Despite numerous possible modes of choreography, all the visual artists invited for the series Chorégraphies d’artistes (at Tangente in Montreal, November 12 to 27, 1982) presented works for solo or duo dancers, or more justly, solo or duo performers. Few of the artists strayed far from home territory, preferring to explore familiar themes of visual performance, specifically archetypal and stereotypical social images, rather than considering the formal vocabulary of dance. The dominant vocabulary in the performances was visual, obviously because the identity of archetypes and stereotypes is signaled by codified costumes, grooming and gestures. Consequently, visual and audio props, which are generally secondary and supportive in dance as dance, took a primary role in these performances. Raphael Bendahan, Denis Farley and Suzanne Valotaire all integrated some dance movements into their choreography, but only the latter used them exclusively to carry the content of her piece. The presence of this piece in the series clarifies some of the differences between visual and dance performance.
Tanya Rosenberg, a.k.a. Tanya Mars, very successfully pushed costumes past drag to “gender fucking”. Transvestite drag embraces gender stereotyping which is in fact the source of its sexual charge. When “gender fucking” though, men wear lace and women black leather because they are either unimpressed by or critical of the sexual stereotyping of clothing. Using this as a base, Mars examined the power relations inherent in men’s clothing and such male attributes as revolvers, shot guns, baseball bats and demolition weights. These attributes of male power become instruments of humiliation in the first part of Nine Lives. Mars and Odette Oliver played two soldiers identically dressed in army fatigues, but despite this and Mars’ naïve professions of faith in the ideals of comradeship, she met several cartoon deaths at the hands of Oliver, once beaten to death with the over-sized baseball bat, several times shot and finally knocked out by a one-tone demolition weight. In the second part, Mars reversed this approach and mimicked a little girl singing and skipping rope while still dressed as a soldier. Oliver, still in the role of a soldier, alternated between expressing desire and exercising power, now intoning, “Want some candy little girl?” and then menacing her. In the end, the little girl followed a path of candies while picking up the instruments of her previous persona’s humiliation to die in the explosion of a pink-ribboned booby-trap.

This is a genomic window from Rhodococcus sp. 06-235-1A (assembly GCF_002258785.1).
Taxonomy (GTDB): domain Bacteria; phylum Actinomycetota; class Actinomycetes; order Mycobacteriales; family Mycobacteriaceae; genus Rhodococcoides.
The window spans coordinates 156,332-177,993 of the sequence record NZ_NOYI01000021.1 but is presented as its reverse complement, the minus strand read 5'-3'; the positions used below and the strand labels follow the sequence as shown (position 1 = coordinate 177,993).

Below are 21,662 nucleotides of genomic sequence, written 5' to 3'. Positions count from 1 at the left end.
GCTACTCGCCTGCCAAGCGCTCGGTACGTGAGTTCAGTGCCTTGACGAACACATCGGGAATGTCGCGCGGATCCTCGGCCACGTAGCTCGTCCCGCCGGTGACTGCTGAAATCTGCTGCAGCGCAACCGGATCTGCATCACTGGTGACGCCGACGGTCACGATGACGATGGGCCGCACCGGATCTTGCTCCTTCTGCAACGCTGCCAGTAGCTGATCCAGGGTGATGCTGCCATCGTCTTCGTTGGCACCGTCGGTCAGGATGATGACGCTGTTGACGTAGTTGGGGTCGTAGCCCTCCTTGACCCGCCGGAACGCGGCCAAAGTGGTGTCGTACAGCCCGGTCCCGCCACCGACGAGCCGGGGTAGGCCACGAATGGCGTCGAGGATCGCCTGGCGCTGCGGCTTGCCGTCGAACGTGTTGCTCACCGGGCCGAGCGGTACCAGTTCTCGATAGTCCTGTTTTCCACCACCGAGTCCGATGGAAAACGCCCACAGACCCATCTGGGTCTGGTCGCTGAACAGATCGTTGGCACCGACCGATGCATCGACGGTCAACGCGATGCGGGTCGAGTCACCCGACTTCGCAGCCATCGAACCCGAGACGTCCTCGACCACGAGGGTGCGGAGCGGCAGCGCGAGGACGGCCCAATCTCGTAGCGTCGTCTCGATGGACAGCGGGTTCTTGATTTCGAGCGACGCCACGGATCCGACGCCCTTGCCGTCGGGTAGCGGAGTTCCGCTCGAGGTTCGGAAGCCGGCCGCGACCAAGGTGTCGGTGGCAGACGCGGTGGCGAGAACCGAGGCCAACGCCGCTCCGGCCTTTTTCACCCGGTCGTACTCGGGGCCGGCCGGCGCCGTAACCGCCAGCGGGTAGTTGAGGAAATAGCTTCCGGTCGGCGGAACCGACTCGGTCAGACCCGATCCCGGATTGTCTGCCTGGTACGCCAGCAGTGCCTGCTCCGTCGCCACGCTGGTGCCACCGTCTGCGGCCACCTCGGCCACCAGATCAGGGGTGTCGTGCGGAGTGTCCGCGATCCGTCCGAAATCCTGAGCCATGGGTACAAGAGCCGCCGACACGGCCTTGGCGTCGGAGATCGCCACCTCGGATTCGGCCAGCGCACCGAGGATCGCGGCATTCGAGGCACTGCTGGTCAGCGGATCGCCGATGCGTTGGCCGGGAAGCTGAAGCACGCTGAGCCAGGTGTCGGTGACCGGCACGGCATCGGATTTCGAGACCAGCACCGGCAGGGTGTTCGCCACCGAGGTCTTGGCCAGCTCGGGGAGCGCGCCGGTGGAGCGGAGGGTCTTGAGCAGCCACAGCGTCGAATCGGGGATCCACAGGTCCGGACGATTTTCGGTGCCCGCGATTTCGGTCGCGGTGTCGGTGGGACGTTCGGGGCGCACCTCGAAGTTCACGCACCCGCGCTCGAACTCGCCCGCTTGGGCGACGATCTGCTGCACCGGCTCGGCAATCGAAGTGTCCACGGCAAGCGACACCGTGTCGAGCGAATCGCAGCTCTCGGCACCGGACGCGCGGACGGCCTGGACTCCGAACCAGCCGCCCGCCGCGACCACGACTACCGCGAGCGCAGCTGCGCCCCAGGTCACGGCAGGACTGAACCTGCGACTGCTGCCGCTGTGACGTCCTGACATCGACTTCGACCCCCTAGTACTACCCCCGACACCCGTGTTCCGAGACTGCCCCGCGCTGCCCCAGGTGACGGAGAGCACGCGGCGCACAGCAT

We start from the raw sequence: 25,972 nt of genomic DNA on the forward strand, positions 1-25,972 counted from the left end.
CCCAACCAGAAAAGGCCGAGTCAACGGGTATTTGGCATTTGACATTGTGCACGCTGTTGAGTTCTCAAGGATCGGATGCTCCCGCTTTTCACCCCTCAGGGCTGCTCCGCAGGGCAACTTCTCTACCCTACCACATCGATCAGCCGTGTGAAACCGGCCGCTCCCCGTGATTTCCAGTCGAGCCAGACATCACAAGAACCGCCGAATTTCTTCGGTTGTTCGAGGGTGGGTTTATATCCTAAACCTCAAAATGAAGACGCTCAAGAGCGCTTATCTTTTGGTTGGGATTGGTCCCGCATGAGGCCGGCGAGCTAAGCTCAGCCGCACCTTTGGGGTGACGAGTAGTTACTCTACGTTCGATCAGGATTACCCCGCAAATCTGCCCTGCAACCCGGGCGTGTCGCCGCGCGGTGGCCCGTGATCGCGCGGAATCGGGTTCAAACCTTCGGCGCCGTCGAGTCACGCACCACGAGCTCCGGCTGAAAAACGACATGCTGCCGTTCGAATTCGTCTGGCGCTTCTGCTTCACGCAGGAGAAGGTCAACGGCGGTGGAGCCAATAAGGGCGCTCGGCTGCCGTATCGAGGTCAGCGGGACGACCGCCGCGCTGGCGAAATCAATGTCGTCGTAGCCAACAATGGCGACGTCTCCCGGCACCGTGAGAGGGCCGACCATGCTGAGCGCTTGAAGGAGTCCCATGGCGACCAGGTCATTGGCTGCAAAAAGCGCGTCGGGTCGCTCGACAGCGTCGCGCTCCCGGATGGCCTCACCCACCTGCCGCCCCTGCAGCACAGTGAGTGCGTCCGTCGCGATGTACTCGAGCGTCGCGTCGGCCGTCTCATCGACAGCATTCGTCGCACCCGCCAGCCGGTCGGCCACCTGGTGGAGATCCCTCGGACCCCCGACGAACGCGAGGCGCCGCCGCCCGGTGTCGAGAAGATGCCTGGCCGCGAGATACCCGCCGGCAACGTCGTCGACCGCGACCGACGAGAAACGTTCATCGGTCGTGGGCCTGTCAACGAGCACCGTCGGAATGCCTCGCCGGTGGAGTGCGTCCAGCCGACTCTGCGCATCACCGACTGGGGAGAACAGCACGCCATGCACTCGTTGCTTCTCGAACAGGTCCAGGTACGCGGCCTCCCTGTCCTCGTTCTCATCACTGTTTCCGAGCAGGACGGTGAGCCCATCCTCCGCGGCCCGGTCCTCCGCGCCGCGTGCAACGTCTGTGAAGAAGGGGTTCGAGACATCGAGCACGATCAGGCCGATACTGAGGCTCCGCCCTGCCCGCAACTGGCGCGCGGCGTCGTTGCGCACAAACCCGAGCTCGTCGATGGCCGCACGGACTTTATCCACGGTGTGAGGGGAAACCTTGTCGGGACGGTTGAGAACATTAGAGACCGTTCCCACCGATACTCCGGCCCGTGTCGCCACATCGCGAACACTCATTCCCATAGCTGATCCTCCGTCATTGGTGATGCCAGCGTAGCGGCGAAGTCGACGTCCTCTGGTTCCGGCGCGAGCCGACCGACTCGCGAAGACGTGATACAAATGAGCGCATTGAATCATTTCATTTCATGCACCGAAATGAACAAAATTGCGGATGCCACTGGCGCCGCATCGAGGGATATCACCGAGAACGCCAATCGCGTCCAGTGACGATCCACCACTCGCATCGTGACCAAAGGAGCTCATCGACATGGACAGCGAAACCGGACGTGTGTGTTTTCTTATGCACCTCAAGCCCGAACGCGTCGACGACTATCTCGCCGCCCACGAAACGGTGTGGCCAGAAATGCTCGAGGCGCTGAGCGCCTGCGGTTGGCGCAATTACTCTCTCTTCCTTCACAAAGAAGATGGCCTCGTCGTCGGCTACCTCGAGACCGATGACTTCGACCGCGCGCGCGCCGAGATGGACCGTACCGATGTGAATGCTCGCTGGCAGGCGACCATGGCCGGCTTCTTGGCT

The overall effect of these cartoon parables was clear-sighted irony. The power relationships between two men or between a solider and a little girl are essentially the same; those in power have no reason to relinquish it no matter how faithful a comrade may be or well-trained a little girl.
Body movement was an element of this performance only in terms of regimented gestures such as marching and saluting. mars approached the body literally as the carrier of meaning, meaning being contained in the costumes and accoutrements of her gender reversals. No doubt Mars chose the stereotypes of contemporary men, soldiers in Asia, to avoid the schmaltz and nostalgia evident in male transvestite drag of movie stars. The only weakness of Nine Lives was the well-produced but slick sound track; a distraction from the severity and burlesque of the performance.